The Ugly Truth About Disability

August has always been a pretty non-month for me; Nothing much goes on, summer hype is winding down and the I find the month is generally nothing to write home about. But this August was very different. Within the four weeks of August, our family had 3 very, very close family friends in crisis. This month, I became truly aware of what a fine line we all walk down every single day: Between good health and disability, life and death.

E., 62

A single mother, E has worked her entire life and been in good health. Currently working for a human rights organisation, she’s now in the final years of her working life and gearing up to enjoy what retirement has to offer. Three years ago, the doctors found a large benign tumour in her abdomen that needed major surgery to remove. Since the surgery, she has suffered from chronic adhesions (scarring that causes blockages) that leave her in serious pain, needing treatment and multiple hospital stays each year. E., like 1 in 5 of the UK, now has longstanding, limiting disability or illness. She has used up all her sick days and holiday with hospital stays, so now her boss said they have to begin docking her pay. She can’t afford to lose the money, so she’s ignoring doctor’s ordered bed rest and going back to work.

S., 28

Growing up S. spent most of his time at our house, so is like a brother to me. He lives in a seaside town and runs a holidays lettings company there. After work, he and some friends headed to the beach. He jumped into the water from the same spot he had been using for the last 28 years. The same spot everyone uses. But this time, something went wrong. His friends called an ambulance and he was airlifted to a major trauma centre. Surgeons did everything they could but the damage was irreparable. S. would be paralysed from the chest down for the rest of his life. S. is tragically now part of the 30% of the population who will become disabled before the age of 50.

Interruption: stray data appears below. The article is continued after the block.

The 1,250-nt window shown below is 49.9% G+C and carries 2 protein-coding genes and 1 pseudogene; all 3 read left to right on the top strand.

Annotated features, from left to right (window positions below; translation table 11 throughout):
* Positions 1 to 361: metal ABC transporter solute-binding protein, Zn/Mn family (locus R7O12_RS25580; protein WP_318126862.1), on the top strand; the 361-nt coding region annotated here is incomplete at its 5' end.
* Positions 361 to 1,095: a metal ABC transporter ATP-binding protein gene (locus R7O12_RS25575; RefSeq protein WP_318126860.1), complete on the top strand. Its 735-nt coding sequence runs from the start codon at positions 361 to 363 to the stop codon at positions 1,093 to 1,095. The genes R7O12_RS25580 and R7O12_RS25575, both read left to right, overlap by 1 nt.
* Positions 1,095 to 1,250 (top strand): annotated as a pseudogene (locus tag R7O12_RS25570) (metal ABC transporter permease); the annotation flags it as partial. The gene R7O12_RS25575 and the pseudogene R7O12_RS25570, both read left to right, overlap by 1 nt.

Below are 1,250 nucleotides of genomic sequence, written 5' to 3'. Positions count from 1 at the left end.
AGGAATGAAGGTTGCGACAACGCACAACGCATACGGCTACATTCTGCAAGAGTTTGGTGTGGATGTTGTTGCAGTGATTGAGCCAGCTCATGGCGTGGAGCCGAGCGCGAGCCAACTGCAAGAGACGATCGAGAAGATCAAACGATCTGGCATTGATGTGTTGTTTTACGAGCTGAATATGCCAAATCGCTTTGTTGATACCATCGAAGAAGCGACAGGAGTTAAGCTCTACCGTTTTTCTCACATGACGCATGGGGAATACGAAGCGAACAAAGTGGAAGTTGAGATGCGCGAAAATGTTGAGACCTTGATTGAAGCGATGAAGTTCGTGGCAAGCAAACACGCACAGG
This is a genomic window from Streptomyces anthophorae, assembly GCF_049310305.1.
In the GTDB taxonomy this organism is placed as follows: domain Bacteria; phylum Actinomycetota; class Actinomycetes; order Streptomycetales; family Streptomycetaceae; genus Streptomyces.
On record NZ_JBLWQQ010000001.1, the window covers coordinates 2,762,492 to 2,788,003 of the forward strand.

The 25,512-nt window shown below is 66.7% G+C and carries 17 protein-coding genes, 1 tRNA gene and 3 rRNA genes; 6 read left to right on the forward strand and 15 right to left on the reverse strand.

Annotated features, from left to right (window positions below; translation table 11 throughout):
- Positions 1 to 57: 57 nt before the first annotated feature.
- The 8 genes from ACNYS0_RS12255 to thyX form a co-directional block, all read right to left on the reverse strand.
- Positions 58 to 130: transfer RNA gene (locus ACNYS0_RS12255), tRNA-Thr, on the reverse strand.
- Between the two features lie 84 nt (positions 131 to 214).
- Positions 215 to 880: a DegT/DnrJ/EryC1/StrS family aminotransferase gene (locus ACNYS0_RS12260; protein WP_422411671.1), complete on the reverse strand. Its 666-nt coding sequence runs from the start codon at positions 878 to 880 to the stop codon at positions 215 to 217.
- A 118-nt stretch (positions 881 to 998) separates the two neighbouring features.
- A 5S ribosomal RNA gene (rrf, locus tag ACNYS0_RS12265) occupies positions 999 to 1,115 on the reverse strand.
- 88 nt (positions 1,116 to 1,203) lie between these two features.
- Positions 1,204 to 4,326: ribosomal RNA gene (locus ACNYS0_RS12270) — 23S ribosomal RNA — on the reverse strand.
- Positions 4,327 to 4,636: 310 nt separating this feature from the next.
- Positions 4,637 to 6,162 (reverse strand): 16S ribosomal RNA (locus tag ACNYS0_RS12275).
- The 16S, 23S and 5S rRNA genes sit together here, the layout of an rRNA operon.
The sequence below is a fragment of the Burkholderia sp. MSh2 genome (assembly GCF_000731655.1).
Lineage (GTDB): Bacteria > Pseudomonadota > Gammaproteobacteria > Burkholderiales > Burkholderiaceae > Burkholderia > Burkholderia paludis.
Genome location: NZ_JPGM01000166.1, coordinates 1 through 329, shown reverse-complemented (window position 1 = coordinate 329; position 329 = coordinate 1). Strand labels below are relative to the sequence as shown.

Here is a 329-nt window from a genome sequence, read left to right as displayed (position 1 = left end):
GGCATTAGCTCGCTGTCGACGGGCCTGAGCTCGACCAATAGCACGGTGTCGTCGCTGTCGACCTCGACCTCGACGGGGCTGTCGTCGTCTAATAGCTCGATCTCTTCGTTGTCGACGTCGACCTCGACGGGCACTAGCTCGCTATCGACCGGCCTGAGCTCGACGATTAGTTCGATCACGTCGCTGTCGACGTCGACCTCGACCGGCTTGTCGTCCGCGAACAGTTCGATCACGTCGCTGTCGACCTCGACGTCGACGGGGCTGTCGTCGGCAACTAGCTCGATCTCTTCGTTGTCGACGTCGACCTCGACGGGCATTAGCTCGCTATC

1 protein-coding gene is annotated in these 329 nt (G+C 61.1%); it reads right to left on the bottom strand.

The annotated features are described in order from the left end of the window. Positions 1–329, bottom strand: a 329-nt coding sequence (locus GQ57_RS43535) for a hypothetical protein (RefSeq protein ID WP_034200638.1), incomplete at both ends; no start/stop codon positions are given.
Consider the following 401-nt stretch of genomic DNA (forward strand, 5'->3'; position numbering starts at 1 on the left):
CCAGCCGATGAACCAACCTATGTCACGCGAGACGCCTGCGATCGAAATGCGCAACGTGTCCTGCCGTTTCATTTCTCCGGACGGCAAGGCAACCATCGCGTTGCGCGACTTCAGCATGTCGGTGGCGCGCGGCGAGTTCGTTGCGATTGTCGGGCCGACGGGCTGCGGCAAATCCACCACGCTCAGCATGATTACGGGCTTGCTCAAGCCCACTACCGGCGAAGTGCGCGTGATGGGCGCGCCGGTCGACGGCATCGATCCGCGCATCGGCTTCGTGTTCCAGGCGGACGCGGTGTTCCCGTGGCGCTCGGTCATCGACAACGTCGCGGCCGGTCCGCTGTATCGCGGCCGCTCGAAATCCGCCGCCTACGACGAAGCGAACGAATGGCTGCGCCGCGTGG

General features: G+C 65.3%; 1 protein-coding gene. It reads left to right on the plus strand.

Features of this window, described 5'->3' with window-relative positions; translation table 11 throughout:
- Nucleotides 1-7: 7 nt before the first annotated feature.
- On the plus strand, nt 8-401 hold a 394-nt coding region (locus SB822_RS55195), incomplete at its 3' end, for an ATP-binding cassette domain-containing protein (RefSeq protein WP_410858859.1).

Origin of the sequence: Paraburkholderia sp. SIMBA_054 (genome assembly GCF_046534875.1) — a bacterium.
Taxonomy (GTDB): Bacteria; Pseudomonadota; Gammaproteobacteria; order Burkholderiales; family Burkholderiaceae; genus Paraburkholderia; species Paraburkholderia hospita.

J., 52

J., is a close family friend we have known since before I was born. He worked as a consultant and in his free time was an avid marathon runner, taking part in 3-4 each year. Two years ago, he and his family began noticing odd symptoms. He saw various consultants and after a few weeks of investigations, he received a one, two punch diagnosis: Parkinson’s disease and cancer. His prognosis was terminal. Like 75% of disabled people, J. received more than one diagnosis/impairment. The combined diagnosis meant his decline was rapid. Sadly, last Thursday in a hospice surrounded by his wife and children, he passed away.

Like for E., S., and J., most disability will be acquired at some stage in life. Less than 20% of the disabled population are born with their disability. Each of them is a person with a full, happy life. They have hobbies, passions, dreams. They are relied upon by their partners and families for emotional, physical and/or financial support. But for each one of them, their life has taken a turn that they never expected or could have avoided.

The cold hard truth is that we are all staring down the barrel of a gun. At any moment, our health – or our life – could be taken away from us. Disability can strike anyone, at any time and your life will change beyond what you can imagine. August has been a trying and emotional month for my family, our friends and their families.  So we ask you, for people like me, E, J, S: Stand up for disability rights, while you still can.


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